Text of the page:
Mets vs Yankees Copyright Al Bello, Getty Images

What Wealth Managers Can Learn From the Yankees

A UBS executive said even a dogged Mets fan like himself can learn a lesson from one of baseball's most polarizing teams.

Executives from four of the largest wealth management firms gathered Thursday and discussed how firms can attract and retain advisors. One summed up his high-level strategy this way: Emulate the New York Yankees.

Kenneth Correa, an executive director at UBS and head of the firm's Metropolitan Market, said  organizations can learn an important lesson from one of baseball's most polarizing teams, speaking at the Securities Industry and Financial Markets Association’s Private Client conference.

"You hear about all these players that want to be a part of the Yankees, the pinstripes," Correa said. "And they want to be a part of the pinstripes because they want to be a part of that legacy, the Yankee legacy."

The Yankees have won the World Series 27 times, more than twice as many as the team with the second-highest number of championships. Players and fans associate the franchise with winning, and they want to be a part of it. 

“I hate to admit it, as a Mets fan, but I see that and I think, how can I create that culture, that ecosystem, in my [UBS] market?" Correa said. "Because that will not only attract people in, it will retain people and it will help us go to whatever mission or common vision we’re trying to create for the business.”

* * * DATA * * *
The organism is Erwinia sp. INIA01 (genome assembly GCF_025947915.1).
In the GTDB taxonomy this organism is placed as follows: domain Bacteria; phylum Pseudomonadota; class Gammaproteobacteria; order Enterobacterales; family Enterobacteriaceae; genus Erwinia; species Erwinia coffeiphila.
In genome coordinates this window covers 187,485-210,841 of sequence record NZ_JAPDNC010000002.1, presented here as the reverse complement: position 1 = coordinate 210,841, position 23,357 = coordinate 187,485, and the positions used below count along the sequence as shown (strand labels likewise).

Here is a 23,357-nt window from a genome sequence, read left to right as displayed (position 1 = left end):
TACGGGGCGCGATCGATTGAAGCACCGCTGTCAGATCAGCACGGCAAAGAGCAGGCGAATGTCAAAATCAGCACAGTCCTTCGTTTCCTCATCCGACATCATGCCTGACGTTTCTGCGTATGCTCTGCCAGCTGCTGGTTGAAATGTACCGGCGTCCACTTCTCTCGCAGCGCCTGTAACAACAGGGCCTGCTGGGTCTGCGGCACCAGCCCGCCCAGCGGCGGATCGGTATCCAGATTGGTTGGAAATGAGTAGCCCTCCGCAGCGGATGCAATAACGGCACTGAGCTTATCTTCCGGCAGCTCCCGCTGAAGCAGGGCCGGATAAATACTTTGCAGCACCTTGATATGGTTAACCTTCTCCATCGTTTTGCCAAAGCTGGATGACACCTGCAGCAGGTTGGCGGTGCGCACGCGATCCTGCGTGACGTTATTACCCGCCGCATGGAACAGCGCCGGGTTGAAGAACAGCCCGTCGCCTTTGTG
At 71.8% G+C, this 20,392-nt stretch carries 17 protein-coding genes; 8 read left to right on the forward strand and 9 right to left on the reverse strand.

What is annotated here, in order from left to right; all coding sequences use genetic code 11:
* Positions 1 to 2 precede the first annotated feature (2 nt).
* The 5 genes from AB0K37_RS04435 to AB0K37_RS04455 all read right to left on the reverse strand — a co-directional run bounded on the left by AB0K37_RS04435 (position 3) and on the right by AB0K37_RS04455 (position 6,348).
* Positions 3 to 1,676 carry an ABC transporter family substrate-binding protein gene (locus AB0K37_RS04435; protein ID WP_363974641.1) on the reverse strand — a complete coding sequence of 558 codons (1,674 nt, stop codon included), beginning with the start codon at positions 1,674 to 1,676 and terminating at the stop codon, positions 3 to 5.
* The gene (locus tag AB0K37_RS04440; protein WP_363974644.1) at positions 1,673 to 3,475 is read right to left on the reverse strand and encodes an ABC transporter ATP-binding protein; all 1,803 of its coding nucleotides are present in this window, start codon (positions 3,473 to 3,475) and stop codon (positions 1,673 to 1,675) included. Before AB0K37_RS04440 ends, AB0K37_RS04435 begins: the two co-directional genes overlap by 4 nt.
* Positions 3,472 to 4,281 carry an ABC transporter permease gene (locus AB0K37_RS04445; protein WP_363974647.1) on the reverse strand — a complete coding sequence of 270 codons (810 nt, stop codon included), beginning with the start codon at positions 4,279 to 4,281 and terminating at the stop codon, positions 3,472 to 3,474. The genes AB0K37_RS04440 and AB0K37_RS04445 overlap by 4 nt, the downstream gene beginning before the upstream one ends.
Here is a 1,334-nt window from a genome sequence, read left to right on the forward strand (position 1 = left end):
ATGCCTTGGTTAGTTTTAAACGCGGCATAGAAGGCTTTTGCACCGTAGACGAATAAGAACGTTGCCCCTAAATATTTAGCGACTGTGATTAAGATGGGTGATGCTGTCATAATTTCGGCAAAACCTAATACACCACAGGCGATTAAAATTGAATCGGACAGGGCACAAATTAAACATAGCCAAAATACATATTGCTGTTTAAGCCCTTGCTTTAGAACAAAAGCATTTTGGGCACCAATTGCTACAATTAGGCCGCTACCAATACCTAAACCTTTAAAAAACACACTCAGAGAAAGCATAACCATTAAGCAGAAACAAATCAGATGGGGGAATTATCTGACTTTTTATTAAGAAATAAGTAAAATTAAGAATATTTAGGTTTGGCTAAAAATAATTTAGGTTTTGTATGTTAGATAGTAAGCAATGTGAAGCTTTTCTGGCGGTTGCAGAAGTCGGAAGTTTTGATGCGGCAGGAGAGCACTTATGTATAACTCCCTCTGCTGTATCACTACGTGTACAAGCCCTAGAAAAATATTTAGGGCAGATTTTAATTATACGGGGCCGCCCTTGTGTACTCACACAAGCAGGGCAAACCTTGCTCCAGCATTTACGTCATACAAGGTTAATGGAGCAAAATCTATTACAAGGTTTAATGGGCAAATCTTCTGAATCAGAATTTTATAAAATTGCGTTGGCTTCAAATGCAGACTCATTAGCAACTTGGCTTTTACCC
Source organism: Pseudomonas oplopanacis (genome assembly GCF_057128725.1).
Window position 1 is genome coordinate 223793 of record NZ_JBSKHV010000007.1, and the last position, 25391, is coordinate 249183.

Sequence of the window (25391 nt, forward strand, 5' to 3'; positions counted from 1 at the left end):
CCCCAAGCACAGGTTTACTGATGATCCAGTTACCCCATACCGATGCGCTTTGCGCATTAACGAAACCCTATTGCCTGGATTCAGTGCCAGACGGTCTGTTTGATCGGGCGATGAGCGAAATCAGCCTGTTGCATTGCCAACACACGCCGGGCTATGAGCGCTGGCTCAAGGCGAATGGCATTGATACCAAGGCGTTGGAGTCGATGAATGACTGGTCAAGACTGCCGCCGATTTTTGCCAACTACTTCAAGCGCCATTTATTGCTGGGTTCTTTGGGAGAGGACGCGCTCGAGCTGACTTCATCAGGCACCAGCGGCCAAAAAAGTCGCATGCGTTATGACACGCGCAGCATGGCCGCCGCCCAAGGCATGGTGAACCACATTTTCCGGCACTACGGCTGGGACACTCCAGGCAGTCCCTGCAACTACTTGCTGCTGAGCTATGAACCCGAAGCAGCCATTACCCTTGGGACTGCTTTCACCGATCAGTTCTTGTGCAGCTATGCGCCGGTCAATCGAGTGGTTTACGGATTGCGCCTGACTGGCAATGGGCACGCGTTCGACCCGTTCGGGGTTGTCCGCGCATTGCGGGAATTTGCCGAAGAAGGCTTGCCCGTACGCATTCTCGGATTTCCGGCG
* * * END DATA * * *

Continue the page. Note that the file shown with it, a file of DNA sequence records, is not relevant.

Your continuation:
More specifically, Correa pointed out a widespread industry concern about the aging advisor workforce with an inadequate pipeline of young advisors to replace them. Young professionals interested in working in finance "are thinking private equity, hedge funds, investment banking, research, sales and trading.” Wealth management is too low in the pecking order. The sales narrative around brokers needs to change, he said. 

Deborah Shepherd, a managing director and New Jersey market executive at Merrill Lynch Wealth Management, said wealth management is viewed as "a really high-risk profession," but there are now years-long training programs to help develop and ensure advisors succeed.

To retain advisors and get them to work hard — for both their firm and clients — managers need to diagnose their problems, rather than treat them like one, said Dylana Hopler, a complex director at Ameriprise Financial. In Hopler's career, the challenge of getting to know a new client and creating a financial plan for them was invigorating. She looks for opportunities to introduce new technology or junior employees to offices, freeing up time for experienced advisors to refocus on new clients.

Technology has advanced so quickly that some advisors have fallen behind on using it and missed out on a chance to leverage their business. Firms have to make sure they aren't just developing tech tools but that everyone is up to speed and taking advantage of them, said Chris Fils, a Florida complex manager at Raymond James & Associates.

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